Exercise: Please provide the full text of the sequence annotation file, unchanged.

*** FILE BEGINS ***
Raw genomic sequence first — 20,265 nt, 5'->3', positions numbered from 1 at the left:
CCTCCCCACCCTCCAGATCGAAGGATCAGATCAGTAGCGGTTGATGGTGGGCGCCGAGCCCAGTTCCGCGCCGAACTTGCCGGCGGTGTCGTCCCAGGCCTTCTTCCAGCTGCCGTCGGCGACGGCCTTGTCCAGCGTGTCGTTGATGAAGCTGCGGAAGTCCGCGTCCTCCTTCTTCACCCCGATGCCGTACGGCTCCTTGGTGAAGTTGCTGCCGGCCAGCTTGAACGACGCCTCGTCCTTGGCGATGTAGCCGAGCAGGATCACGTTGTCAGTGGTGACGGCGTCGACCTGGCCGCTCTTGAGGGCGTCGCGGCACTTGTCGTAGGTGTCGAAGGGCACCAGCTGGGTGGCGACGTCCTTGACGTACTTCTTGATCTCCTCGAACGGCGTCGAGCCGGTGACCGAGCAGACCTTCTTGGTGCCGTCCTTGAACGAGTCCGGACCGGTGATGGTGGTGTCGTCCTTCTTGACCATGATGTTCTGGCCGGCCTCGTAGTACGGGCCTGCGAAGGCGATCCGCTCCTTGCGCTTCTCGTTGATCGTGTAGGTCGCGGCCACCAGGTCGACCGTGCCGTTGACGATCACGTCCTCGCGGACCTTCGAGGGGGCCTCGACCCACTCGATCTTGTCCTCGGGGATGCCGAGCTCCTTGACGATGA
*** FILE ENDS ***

Raw genomic sequence first — 20,265 nt, 5'->3', positions numbered from 1 at the left:
CCTCCCCACCCTCCAGATCGAAGGATCAGATCAGTAGCGGTTGATGGTGGGCGCCGAGCCCAGTTCCGCGCCGAACTTGCCGGCGGTGTCGTCCCAGGCCTTCTTCCAGCTGCCGTCGGCGACGGCCTTGTCCAGCGTGTCGTTGATGAAGCTGCGGAAGTCCGCGTCCTCCTTCTTCACCCCGATGCCGTACGGCTCCTTGGTGAAGTTGCTGCCGGCCAGCTTGAACGACGCCTCGTCCTTGGCGATGTAGCCGAGCAGGATCACGTTGTCAGTGGTGACGGCGTCGACCTGGCCGCTCTTGAGGGCGTCGCGGCACTTGTCGTAGGTGTCGAAGGGCACCAGCTGGGTGGCGACGTCCTTGACGTACTTCTTGATCTCCTCGAACGGCGTCGAGCCGGTGACCGAGCAGACCTTCTTGGTGCCGTCCTTGAACGAGTCCGGACCGGTGATGGTGGTGTCGTCCTTCTTGACCATGATGTTCTGGCCGGCCTCGTAGTACGGGCCTGCGAAGGCGATCCGCTCCTTGCGCTTCTCGTTGATCGTGTAGGTCGCGGCCACCAGGTCGACCGTGCCGTTGACGATCACGTCCTCGCGGACCTTCGAGGGGGCCTCGACCCACTCGATCTTGTCCTCGGGGATGCCGAGCTCCTTGACGATGA